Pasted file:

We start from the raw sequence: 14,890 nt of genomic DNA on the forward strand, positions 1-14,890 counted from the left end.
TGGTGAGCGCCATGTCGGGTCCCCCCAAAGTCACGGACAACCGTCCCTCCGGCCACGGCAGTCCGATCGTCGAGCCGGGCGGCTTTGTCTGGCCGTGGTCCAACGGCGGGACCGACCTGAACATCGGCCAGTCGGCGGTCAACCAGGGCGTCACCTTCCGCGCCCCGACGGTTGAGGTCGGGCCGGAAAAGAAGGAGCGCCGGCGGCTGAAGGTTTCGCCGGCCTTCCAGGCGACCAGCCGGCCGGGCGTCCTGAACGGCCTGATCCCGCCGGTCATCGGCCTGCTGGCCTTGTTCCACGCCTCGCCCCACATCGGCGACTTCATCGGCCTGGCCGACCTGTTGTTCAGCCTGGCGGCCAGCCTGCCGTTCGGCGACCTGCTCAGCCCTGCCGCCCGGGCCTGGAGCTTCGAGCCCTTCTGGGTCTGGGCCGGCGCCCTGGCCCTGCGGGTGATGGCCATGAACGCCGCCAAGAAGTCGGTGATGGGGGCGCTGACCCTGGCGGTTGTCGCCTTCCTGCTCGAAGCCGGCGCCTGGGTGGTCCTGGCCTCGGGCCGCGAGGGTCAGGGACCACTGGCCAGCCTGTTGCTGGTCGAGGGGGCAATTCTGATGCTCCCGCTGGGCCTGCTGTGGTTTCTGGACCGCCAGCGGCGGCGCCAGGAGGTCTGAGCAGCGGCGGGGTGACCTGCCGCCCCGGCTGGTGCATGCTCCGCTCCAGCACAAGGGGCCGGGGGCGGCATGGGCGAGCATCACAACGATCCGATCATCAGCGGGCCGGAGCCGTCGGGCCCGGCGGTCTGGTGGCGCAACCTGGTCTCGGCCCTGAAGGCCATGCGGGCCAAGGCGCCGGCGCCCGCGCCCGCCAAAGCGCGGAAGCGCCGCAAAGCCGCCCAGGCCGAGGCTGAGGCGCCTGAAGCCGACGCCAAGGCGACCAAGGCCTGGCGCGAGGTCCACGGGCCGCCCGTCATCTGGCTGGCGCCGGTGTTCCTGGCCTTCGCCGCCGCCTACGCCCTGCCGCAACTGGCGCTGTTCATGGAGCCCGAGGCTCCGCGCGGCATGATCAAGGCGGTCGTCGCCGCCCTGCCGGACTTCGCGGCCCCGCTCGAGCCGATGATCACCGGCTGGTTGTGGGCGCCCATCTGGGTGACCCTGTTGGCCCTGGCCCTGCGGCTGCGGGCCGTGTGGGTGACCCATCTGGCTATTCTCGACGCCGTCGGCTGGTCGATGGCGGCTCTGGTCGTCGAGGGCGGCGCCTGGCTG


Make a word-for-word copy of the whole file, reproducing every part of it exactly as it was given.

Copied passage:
We start from the raw sequence: 14,890 nt of genomic DNA on the forward strand, positions 1-14,890 counted from the left end.
TGGTGAGCGCCATGTCGGGTCCCCCCAAAGTCACGGACAACCGTCCCTCCGGCCACGGCAGTCCGATCGTCGAGCCGGGCGGCTTTGTCTGGCCGTGGTCCAACGGCGGGACCGACCTGAACATCGGCCAGTCGGCGGTCAACCAGGGCGTCACCTTCCGCGCCCCGACGGTTGAGGTCGGGCCGGAAAAGAAGGAGCGCCGGCGGCTGAAGGTTTCGCCGGCCTTCCAGGCGACCAGCCGGCCGGGCGTCCTGAACGGCCTGATCCCGCCGGTCATCGGCCTGCTGGCCTTGTTCCACGCCTCGCCCCACATCGGCGACTTCATCGGCCTGGCCGACCTGTTGTTCAGCCTGGCGGCCAGCCTGCCGTTCGGCGACCTGCTCAGCCCTGCCGCCCGGGCCTGGAGCTTCGAGCCCTTCTGGGTCTGGGCCGGCGCCCTGGCCCTGCGGGTGATGGCCATGAACGCCGCCAAGAAGTCGGTGATGGGGGCGCTGACCCTGGCGGTTGTCGCCTTCCTGCTCGAAGCCGGCGCCTGGGTGGTCCTGGCCTCGGGCCGCGAGGGTCAGGGACCACTGGCCAGCCTGTTGCTGGTCGAGGGGGCAATTCTGATGCTCCCGCTGGGCCTGCTGTGGTTTCTGGACCGCCAGCGGCGGCGCCAGGAGGTCTGAGCAGCGGCGGGGTGACCTGCCGCCCCGGCTGGTGCATGCTCCGCTCCAGCACAAGGGGCCGGGGGCGGCATGGGCGAGCATCACAACGATCCGATCATCAGCGGGCCGGAGCCGTCGGGCCCGGCGGTCTGGTGGCGCAACCTGGTCTCGGCCCTGAAGGCCATGCGGGCCAAGGCGCCGGCGCCCGCGCCCGCCAAAGCGCGGAAGCGCCGCAAAGCCGCCCAGGCCGAGGCTGAGGCGCCTGAAGCCGACGCCAAGGCGACCAAGGCCTGGCGCGAGGTCCACGGGCCGCCCGTCATCTGGCTGGCGCCGGTGTTCCTGGCCTTCGCCGCCGCCTACGCCCTGCCGCAACTGGCGCTGTTCATGGAGCCCGAGGCTCCGCGCGGCATGATCAAGGCGGTCGTCGCCGCCCTGCCGGACTTCGCGGCCCCGCTCGAGCCGATGATCACCGGCTGGTTGTGGGCGCCCATCTGGGTGACCCTGTTGGCCCTGGCCCTGCGGCTGCGGGCCGTGTGGGTGACCCATCTGGCTATTCTCGACGCCGTCGGCTGGTCGATGGCGGCTCTGGTCGTCGAGGGCGGCGCCTGGCTG